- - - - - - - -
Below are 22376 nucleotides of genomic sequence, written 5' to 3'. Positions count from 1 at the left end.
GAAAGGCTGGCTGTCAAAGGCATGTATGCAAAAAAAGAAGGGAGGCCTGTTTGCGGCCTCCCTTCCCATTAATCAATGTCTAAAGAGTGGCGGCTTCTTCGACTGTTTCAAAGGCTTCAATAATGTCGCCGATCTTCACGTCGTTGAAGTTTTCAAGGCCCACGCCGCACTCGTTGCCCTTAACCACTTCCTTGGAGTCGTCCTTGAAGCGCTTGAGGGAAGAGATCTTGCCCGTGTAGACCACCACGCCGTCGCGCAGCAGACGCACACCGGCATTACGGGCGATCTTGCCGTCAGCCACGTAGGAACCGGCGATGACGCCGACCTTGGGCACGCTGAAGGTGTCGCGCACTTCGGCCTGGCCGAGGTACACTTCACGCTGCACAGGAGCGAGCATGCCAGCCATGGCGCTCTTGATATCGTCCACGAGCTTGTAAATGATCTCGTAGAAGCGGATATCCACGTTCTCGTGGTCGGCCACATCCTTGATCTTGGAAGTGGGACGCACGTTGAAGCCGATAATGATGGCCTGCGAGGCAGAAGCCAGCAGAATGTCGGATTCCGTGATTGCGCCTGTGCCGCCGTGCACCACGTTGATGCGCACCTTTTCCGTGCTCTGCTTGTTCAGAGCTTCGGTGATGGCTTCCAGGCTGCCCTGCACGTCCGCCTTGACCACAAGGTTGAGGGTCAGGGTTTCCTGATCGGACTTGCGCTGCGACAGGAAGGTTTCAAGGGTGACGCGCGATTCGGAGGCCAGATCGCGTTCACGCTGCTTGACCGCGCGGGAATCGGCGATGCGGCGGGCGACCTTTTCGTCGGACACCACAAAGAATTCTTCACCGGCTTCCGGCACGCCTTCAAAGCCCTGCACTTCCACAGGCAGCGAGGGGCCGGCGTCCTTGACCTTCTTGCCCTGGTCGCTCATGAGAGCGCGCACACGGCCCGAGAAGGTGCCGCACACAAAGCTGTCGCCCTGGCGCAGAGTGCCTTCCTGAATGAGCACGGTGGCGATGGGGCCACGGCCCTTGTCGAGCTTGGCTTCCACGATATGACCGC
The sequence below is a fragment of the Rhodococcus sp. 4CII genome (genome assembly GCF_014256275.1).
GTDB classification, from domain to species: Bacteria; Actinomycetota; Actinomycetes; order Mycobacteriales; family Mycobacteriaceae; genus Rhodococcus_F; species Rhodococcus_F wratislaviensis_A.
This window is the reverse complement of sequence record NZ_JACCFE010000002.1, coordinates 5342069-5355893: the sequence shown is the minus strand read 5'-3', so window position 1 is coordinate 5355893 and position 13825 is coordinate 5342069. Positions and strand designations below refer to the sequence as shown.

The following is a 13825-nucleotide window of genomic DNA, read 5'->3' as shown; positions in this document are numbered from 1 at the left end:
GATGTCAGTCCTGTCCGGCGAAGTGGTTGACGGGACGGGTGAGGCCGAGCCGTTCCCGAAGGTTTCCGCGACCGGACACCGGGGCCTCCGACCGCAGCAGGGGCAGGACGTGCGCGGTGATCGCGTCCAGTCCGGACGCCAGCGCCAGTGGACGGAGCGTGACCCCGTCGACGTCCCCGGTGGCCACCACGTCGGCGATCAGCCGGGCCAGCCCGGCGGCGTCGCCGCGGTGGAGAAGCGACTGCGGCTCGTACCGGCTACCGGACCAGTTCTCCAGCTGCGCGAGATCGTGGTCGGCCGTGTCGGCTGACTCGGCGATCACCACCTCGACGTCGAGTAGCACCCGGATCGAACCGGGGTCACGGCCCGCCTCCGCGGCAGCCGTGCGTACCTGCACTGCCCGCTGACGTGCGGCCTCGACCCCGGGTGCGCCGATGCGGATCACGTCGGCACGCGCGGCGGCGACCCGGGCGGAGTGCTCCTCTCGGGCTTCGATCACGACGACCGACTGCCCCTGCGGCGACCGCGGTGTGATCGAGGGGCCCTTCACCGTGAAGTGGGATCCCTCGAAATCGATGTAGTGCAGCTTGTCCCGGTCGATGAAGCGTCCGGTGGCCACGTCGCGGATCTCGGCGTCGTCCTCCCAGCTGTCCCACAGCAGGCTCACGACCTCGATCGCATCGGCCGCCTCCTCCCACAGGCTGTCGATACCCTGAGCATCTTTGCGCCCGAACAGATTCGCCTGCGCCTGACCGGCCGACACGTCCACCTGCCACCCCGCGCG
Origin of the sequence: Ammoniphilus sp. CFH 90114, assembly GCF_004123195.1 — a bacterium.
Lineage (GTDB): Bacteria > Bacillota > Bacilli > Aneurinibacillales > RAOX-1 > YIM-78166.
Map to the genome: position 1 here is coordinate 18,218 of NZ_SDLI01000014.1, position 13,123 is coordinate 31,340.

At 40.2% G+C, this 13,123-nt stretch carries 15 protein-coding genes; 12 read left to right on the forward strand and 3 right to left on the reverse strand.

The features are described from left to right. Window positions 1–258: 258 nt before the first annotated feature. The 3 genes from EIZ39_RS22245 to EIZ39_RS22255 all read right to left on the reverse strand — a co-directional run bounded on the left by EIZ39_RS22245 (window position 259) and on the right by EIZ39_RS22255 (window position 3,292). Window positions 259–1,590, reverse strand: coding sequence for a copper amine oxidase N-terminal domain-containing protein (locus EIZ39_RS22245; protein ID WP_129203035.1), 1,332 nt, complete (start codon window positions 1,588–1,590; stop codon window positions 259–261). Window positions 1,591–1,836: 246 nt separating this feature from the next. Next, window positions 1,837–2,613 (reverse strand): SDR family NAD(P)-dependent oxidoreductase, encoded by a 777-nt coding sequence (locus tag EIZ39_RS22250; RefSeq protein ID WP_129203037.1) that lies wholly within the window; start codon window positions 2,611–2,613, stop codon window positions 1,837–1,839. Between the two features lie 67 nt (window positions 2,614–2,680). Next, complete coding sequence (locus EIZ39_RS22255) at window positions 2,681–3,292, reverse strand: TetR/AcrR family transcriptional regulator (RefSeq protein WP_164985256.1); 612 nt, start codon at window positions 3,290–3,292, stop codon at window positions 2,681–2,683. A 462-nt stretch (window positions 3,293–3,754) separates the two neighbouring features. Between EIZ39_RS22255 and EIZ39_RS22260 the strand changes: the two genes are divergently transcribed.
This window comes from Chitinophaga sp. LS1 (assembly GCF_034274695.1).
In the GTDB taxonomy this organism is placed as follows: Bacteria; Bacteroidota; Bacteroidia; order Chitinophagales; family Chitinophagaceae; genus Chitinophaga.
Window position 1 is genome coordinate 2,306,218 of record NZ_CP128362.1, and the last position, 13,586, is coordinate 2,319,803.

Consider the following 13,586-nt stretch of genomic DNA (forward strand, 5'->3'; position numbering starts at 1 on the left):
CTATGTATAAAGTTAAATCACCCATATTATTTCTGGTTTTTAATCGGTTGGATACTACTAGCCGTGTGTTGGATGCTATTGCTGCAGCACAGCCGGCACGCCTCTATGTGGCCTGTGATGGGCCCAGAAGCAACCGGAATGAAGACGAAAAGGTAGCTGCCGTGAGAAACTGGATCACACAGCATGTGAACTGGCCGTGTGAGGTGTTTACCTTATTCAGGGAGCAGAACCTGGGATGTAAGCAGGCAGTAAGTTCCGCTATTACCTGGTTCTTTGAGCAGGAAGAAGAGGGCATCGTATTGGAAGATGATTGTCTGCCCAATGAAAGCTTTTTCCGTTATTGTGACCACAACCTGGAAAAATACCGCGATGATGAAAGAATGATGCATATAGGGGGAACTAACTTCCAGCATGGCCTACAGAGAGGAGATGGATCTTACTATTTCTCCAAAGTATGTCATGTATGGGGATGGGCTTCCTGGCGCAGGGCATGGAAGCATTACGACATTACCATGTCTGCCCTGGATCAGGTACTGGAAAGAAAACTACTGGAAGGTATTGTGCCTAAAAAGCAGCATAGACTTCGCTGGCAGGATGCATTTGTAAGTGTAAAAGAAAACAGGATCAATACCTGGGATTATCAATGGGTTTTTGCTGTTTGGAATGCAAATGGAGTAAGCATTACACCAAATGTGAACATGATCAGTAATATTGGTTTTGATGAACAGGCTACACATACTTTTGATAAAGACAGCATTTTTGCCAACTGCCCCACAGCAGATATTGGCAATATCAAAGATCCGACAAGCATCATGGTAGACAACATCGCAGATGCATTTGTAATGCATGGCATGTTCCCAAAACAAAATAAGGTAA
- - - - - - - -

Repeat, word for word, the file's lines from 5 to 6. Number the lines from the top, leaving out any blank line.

This window is the reverse complement of sequence record NZ_JACCFE010000002.1, coordinates 5342069-5355893: the sequence shown is the minus strand read 5'-3', so window position 1 is coordinate 5355893 and position 13825 is coordinate 5342069. Positions and strand designations below refer to the sequence as shown.

The following is a 13825-nucleotide window of genomic DNA, read 5'->3' as shown; positions in this document are numbered from 1 at the left end: